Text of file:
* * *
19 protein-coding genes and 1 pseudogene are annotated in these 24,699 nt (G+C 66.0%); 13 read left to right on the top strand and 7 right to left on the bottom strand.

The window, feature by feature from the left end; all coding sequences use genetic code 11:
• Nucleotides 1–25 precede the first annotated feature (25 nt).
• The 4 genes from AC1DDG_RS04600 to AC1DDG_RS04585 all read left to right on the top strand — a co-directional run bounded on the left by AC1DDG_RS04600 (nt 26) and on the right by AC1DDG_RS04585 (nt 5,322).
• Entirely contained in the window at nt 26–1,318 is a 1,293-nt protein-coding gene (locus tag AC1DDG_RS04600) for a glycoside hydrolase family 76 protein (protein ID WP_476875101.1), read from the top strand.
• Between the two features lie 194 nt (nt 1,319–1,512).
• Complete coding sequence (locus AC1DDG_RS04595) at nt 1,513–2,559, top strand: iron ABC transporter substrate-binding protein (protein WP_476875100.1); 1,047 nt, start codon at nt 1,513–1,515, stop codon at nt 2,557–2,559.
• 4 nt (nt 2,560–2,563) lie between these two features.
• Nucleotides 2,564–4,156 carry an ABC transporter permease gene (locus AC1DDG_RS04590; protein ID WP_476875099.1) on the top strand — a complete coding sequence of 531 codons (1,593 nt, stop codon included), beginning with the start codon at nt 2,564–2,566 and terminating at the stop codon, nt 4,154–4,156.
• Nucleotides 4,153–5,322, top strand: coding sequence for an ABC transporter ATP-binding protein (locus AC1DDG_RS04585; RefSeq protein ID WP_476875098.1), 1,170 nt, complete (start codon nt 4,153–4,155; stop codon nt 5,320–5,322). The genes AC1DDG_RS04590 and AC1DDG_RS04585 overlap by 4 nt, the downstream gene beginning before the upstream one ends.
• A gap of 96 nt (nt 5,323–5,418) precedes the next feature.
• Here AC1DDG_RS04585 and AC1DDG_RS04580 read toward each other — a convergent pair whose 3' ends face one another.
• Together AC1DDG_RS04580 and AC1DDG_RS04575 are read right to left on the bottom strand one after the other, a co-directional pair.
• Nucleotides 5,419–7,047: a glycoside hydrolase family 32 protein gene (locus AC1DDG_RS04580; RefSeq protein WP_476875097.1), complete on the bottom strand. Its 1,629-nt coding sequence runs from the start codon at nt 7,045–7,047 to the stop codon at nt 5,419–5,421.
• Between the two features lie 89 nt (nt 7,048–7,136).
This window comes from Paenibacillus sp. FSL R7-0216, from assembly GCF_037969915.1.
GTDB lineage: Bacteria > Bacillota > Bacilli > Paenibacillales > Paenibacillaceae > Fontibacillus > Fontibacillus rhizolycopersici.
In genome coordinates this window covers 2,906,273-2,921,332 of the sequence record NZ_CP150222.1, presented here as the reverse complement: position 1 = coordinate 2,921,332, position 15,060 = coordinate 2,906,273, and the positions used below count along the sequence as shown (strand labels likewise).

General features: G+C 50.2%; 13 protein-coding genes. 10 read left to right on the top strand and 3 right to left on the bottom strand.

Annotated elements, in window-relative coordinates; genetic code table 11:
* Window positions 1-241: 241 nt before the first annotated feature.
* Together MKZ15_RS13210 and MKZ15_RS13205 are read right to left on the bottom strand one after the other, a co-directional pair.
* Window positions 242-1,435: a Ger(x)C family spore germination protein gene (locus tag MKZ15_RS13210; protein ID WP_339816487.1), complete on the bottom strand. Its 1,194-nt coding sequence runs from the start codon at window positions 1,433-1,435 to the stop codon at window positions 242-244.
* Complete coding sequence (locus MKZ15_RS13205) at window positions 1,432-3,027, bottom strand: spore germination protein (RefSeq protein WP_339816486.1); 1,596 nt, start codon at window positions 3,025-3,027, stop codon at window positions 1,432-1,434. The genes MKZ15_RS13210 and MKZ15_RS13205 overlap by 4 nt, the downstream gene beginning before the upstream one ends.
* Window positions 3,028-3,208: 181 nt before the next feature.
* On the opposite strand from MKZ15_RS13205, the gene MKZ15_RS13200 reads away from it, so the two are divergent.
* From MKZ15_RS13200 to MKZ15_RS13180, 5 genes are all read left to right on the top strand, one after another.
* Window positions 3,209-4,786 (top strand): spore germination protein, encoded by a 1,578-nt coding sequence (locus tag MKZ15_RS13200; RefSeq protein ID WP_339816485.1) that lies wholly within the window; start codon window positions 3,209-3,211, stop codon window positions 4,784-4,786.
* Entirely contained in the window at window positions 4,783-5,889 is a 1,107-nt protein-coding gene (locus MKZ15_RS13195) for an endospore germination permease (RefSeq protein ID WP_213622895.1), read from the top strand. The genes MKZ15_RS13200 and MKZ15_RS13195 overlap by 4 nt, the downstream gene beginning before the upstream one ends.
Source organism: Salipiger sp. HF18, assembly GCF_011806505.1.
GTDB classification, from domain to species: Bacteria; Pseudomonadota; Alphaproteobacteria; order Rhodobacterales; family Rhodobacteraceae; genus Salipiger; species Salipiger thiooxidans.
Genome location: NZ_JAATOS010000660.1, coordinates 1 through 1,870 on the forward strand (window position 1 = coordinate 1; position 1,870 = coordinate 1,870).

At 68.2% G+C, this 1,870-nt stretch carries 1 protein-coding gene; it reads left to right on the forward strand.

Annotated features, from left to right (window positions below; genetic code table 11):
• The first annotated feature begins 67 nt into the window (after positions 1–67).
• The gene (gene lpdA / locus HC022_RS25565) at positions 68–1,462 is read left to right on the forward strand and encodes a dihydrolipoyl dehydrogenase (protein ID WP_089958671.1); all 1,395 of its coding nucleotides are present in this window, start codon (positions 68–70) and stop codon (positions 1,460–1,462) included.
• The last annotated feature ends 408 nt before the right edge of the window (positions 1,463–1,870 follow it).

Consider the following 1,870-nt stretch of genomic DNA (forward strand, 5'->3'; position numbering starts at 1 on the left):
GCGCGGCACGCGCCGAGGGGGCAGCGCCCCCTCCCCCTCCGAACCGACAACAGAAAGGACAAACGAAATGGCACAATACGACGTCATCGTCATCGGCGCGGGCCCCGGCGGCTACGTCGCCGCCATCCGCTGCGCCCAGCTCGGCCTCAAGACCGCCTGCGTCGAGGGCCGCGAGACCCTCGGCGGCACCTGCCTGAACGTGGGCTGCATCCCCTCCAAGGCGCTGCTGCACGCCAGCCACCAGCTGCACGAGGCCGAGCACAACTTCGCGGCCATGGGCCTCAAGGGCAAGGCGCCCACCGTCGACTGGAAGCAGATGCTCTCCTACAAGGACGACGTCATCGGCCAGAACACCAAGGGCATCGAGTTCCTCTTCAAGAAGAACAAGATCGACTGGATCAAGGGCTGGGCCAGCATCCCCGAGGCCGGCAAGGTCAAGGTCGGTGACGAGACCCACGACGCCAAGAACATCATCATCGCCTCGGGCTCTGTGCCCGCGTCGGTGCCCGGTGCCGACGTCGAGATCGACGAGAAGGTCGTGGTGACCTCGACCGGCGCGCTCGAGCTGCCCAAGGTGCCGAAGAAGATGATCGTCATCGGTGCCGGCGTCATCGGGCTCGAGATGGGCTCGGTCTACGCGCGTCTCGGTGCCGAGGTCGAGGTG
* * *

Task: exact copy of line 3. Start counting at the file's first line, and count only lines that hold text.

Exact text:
• Nucleotides 1–25 precede the first annotated feature (25 nt).